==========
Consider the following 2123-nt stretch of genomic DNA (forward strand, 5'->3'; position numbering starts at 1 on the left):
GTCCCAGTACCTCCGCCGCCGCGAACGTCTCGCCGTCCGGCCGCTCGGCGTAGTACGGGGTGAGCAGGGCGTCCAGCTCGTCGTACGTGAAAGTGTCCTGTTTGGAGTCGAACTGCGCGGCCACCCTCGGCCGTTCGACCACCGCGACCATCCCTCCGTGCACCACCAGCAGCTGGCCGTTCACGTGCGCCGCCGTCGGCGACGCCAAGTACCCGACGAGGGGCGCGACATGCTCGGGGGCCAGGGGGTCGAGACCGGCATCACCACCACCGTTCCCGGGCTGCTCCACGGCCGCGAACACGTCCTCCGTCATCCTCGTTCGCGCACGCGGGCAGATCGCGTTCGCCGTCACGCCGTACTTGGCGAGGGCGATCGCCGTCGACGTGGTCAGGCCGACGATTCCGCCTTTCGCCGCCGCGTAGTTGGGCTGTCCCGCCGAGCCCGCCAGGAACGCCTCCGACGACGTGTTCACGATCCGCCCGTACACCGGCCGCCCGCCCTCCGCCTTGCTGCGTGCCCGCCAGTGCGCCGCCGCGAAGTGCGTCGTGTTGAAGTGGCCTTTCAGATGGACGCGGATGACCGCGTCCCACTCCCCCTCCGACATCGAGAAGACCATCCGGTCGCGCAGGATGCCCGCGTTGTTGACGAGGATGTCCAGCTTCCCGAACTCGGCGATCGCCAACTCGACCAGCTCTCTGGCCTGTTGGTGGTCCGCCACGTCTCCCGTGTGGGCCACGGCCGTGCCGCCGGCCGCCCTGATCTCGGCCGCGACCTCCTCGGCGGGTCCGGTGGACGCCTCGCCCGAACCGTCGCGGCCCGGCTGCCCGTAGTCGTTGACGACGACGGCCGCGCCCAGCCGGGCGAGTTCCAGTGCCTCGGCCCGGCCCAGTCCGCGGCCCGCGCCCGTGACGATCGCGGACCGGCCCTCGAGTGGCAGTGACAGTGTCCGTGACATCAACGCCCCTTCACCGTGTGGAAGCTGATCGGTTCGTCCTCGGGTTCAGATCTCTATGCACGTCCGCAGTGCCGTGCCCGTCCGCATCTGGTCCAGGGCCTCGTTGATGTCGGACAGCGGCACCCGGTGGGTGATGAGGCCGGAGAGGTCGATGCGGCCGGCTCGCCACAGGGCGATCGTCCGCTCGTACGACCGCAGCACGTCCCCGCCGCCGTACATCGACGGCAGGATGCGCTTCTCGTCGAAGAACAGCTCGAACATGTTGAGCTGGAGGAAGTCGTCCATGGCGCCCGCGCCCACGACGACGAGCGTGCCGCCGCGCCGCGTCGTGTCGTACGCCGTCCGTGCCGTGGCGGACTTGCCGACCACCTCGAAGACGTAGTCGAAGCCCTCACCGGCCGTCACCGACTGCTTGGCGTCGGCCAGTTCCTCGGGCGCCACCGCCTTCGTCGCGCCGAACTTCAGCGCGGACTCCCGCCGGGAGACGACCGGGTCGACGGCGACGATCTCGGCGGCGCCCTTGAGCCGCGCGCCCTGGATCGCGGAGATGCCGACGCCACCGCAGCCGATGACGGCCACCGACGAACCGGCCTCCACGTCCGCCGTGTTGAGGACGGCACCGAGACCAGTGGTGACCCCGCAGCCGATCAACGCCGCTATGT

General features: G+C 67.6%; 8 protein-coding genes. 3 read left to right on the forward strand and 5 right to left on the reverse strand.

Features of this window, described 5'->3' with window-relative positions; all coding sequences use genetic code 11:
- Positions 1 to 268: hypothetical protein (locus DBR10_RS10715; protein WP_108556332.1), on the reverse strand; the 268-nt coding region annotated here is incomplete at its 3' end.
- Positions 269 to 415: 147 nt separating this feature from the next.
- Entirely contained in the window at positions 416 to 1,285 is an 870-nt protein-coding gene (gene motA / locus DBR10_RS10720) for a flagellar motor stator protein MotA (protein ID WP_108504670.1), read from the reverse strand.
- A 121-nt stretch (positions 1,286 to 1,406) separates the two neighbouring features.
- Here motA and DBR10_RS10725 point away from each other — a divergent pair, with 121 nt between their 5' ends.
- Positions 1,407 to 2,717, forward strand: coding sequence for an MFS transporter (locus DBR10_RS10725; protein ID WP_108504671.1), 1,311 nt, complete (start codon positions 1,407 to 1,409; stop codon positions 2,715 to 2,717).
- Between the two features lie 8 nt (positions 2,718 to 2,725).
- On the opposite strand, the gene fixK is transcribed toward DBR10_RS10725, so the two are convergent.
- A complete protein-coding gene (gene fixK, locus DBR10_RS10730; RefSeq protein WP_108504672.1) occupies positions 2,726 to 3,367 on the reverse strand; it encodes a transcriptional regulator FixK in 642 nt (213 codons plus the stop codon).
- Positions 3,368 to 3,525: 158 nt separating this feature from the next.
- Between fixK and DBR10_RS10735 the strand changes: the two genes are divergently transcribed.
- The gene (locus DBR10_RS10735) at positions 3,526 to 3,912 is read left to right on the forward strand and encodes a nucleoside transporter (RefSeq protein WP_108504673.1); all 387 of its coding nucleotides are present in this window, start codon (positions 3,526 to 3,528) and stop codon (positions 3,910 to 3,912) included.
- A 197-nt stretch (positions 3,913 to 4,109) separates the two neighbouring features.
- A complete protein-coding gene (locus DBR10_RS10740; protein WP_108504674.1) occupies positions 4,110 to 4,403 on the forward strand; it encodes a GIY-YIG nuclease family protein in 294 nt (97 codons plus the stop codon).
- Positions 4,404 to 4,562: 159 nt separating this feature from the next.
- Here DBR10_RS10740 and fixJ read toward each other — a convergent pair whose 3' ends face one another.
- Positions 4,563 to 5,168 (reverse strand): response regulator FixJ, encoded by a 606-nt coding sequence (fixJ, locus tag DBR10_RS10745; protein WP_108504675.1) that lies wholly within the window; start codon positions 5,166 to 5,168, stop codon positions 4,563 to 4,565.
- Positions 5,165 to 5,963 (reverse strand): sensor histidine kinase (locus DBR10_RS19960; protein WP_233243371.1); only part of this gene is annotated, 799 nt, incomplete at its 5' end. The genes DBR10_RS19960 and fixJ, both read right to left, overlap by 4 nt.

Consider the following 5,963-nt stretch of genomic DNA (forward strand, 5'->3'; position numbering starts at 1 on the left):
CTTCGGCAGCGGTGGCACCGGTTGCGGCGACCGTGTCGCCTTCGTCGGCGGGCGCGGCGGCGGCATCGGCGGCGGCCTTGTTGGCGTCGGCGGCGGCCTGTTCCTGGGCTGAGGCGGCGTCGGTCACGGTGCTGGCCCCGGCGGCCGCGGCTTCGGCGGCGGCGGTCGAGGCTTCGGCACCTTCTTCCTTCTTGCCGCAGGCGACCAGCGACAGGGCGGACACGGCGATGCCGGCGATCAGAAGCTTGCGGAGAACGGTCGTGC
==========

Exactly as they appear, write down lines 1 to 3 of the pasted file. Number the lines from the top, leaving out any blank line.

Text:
Consider the following 2123-nt stretch of genomic DNA (forward strand, 5'->3'; position numbering starts at 1 on the left):
GTCCCAGTACCTCCGCCGCCGCGAACGTCTCGCCGTCCGGCCGCTCGGCGTAGTACGGGGTGAGCAGGGCGTCCAGCTCGTCGTACGTGAAAGTGTCCTGTTTGGAGTCGAACTGCGCGGCCACCCTCGGCCGTTCGACCACCGCGACCATCCCTCCGTGCACCACCAGCAGCTGGCCGTTCACGTGCGCCGCCGTCGGCGACGCCAAGTACCCGACGAGGGGCGCGACATGCTCGGGGGCCAGGGGGTCGAGACCGGCATCACCACCACCGTTCCCGGGCTGCTCCACGGCCGCGAACACGTCCTCCGTCATCCTCGTTCGCGCACGCGGGCAGATCGCGTTCGCCGTCACGCCGTACTTGGCGAGGGCGATCGCCGTCGACGTGGTCAGGCCGACGATTCCGCCTTTCGCCGCCGCGTAGTTGGGCTGTCCCGCCGAGCCCGCCAGGAACGCCTCCGACGACGTGTTCACGATCCGCCCGTACACCGGCCGCCCGCCCTCCGCCTTGCTGCGTGCCCGCCAGTGCGCCGCCGCGAAGTGCGTCGTGTTGAAGTGGCCTTTCAGATGGACGCGGATGACCGCGTCCCACTCCCCCTCCGACATCGAGAAGACCATCCGGTCGCGCAGGATGCCCGCGTTGTTGACGAGGATGTCCAGCTTCCCGAACTCGGCGATCGCCAACTCGACCAGCTCTCTGGCCTGTTGGTGGTCCGCCACGTCTCCCGTGTGGGCCACGGCCGTGCCGCCGGCCGCCCTGATCTCGGCCGCGACCTCCTCGGCGGGTCCGGTGGACGCCTCGCCCGAACCGTCGCGGCCCGGCTGCCCGTAGTCGTTGACGACGACGGCCGCGCCCAGCCGGGCGAGTTCCAGTGCCTCGGCCCGGCCCAGTCCGCGGCCCGCGCCCGTGACGATCGCGGACCGGCCCTCGAGTGGCAGTGACAGTGTCCGTGACATCAACGCCCCTTCACCGTGTGGAAGCTGATCGGTTCGTCCTCGGGTTCAGATCTCTATGCACGTCCGCAGTGCCGTGCCCGTCCGCATCTGGTCCAGGGCCTCGTTGATGTCGGACAGCGGCACCCGGTGGGTGATGAGGCCGGAGAGGTCGATGCGGCCGGCTCGCCACAGGGCGATCGTCCGCTCGTACGACCGCAGCACGTCCCCGCCGCCGTACATCGACGGCAGGATGCGCTTCTCGTCGAAGAACAGCTCGAACATGTTGAGCTGGAGGAAGTCGTCCATGGCGCCCGCGCCCACGACGACGAGCGTGCCGCCGCGCCGCGTCGTGTCGTACGCCGTCCGTGCCGTGGCGGACTTGCCGACCACCTCGAAGACGTAGTCGAAGCCCTCACCGGCCGTCACCGACTGCTTGGCGTCGGCCAGTTCCTCGGGCGCCACCGCCTTCGTCGCGCCGAACTTCAGCGCGGACTCCCGCCGGGAGACGACCGGGTCGACGGCGACGATCTCGGCGGCGCCCTTGAGCCGCGCGCCCTGGATCGCGGAGATGCCGACGCCACCGCAGCCGATGACGGCCACCGACGAACCGGCCTCCACGTCCGCCGTGTTGAGGACGGCACCGAGACCAGTGGTGACCCCGCAGCCGATCAACGCCGCTATGT

General features: G+C 67.6%; 8 protein-coding genes. 3 read left to right on the forward strand and 5 right to left on the reverse strand.